An Ode to Legend Dick Butkus

Dick Butkus was a force of nature on the football field. He was the leader of the defense, the captain of the team, and the nightmare of every quarterback. He played with passion, intensity, and intelligence. He was a master of reading the offense, anticipating the play, and delivering the hit. He was an eight-time Pro Bowler, and a five-time All-Pro. He was inducted into the Hall of Fame in 1979, his first year of eligibility.

But what made Dick Butkus even more remarkable was his longevity. He played for nine seasons in the NFL, from 1965 to 1973, and never missed a game due to injury. He was the iron man of the league, a rare breed of durability and toughness. He played through pain, through broken bones, through torn ligaments, through concussions. He never complained, never made excuses, never gave up. He always showed up on Sundays, ready to wreak havoc on the opposing team.

How did he do it? How did he manage to stay healthy and productive for so long in such a brutal sport? How did he defy age and injury like no other player in history?

The answer is simple: he loved the game. He loved everything about it: the challenge, the competition, the camaraderie, the glory. He loved to hit and be hit. He loved to make plays and celebrate with his teammates. He loved to win and hated to lose. He loved to inspire and be inspired. He loved to play football.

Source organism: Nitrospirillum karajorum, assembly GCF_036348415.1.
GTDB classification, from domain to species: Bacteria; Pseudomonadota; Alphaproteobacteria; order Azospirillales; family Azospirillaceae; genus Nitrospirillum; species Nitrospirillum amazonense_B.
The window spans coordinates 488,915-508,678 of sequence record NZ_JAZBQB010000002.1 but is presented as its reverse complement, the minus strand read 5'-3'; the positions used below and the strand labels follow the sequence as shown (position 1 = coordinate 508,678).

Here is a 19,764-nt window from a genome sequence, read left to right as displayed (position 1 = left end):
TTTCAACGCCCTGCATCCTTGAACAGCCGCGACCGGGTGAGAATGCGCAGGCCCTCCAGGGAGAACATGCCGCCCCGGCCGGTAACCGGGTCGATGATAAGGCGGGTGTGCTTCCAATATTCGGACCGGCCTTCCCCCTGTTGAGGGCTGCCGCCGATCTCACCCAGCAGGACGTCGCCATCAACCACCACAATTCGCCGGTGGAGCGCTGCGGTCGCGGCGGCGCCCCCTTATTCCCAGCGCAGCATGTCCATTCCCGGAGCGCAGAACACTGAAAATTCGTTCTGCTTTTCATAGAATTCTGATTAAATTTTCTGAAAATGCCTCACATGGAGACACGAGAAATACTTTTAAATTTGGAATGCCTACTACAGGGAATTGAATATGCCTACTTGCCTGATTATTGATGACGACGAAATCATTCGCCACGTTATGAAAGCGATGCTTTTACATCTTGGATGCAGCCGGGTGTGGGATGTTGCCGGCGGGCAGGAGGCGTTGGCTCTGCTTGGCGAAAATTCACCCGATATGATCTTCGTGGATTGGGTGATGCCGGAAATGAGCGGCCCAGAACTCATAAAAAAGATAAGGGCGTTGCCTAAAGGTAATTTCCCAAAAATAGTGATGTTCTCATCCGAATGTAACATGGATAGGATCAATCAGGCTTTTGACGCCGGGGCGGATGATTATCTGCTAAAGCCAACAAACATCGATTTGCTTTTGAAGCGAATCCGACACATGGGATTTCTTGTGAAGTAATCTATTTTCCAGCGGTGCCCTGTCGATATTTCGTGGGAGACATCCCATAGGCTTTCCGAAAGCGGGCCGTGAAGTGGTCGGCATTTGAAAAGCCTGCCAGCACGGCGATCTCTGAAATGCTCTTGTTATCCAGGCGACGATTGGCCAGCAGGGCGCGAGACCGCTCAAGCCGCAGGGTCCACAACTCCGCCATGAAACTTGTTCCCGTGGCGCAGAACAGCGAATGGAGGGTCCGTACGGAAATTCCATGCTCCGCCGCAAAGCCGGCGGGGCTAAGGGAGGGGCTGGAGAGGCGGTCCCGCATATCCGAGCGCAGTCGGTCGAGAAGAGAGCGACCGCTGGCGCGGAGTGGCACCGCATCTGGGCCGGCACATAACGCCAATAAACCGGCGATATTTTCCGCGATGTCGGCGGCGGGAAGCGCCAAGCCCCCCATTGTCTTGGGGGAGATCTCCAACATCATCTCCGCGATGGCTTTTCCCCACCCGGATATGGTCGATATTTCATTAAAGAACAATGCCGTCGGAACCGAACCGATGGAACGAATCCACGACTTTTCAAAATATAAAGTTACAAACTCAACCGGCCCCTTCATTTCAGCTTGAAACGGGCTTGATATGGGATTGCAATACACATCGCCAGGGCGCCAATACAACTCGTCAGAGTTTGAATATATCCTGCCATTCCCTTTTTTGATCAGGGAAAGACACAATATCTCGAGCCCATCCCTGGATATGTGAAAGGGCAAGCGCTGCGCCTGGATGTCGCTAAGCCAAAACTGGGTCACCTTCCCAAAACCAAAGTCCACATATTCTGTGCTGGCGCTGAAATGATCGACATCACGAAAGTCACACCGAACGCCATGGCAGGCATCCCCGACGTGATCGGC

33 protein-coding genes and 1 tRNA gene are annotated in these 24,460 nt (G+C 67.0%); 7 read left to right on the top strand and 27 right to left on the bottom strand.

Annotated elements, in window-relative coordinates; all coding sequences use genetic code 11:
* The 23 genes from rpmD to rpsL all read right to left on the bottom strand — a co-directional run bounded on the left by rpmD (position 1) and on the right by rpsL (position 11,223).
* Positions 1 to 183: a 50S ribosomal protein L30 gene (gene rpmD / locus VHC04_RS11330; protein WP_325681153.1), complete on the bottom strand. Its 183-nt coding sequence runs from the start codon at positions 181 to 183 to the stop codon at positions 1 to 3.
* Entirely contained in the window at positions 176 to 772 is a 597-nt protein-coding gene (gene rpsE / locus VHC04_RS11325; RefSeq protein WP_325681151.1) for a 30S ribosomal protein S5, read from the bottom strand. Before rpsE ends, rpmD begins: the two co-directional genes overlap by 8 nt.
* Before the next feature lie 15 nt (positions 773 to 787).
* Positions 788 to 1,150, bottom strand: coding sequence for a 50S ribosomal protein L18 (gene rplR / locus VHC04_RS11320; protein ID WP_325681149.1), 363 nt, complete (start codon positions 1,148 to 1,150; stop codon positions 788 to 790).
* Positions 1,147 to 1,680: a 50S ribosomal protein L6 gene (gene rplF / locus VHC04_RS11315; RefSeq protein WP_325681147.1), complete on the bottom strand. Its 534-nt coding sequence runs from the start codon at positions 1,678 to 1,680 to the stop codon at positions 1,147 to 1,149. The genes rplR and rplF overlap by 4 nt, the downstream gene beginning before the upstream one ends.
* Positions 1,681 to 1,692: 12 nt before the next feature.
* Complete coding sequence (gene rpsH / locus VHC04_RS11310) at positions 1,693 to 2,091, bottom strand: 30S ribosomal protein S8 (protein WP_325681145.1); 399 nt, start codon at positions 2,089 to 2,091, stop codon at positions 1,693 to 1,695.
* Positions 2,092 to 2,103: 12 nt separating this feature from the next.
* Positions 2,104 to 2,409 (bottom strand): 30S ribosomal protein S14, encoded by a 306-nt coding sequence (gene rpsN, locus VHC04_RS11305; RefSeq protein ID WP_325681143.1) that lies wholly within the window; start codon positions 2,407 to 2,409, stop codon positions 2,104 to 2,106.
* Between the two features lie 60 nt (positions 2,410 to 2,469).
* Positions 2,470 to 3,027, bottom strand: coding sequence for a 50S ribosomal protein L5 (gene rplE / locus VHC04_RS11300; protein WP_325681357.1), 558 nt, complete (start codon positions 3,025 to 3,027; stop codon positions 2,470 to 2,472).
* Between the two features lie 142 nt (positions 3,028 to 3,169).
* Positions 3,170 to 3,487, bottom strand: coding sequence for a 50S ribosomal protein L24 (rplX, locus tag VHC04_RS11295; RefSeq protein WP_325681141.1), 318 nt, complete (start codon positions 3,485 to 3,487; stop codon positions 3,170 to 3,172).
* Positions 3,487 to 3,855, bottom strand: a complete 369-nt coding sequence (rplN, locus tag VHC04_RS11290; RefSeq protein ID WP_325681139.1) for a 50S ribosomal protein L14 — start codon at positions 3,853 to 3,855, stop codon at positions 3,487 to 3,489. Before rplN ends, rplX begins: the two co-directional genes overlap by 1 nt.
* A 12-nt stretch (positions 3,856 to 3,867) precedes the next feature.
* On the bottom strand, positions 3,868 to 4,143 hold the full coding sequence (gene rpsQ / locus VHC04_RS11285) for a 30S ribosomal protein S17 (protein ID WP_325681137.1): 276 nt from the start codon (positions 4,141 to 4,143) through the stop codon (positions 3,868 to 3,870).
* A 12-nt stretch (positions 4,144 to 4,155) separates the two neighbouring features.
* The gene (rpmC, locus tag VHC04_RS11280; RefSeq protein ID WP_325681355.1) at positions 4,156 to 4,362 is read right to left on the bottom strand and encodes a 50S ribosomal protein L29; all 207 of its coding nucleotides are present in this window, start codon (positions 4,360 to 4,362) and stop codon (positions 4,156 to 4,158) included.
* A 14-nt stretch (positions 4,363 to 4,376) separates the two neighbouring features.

He once said in an interview: “Football is my life. It’s what I was born to do. It’s what makes me happy. It’s what gives me purpose. I don’t know what I would do without it.”

He also said: “I don’t think about getting hurt. I don’t think about getting old. I don’t think about anything else but the game. I just play with my heart and soul. I just play like it’s my last game every time.”

And that’s how he played until the very end. His last game was on December 10th, 1973, in a regular season finale against the New York Giants. He was 31 years old, but he still looked like a beast on the field. He had 12 tackles, one sack, and one interception that he returned for a touchdown. He was named the defensive player of the game and received a standing ovation from the fans as he walked off the field.

He announced his retirement shortly after that game, saying that he felt it was time to hang up his cleats and move on to the next chapter of his life. He said that he had no regrets, that he had given everything he had to the game, that he had achieved more than he ever dreamed of.

He also said: “I’m not sad. I’m not bitter. I’m not afraid. I’m grateful. I’m grateful for every moment I had on this field. I’m grateful for every teammate I had in this locker room. I’m grateful for every fan who supported me in this stadium. I’m grateful for every coach who taught me in this league. I’m grateful for every opponent who challenged me in this sport. I’m grateful for football.”

Dick Butkus was a legend of the game, a legend of the sport, a legend of life.

He couldn’t be taken out by anybody but father time, and even he was looking over his shoulder for the return hit. Dick will be missed.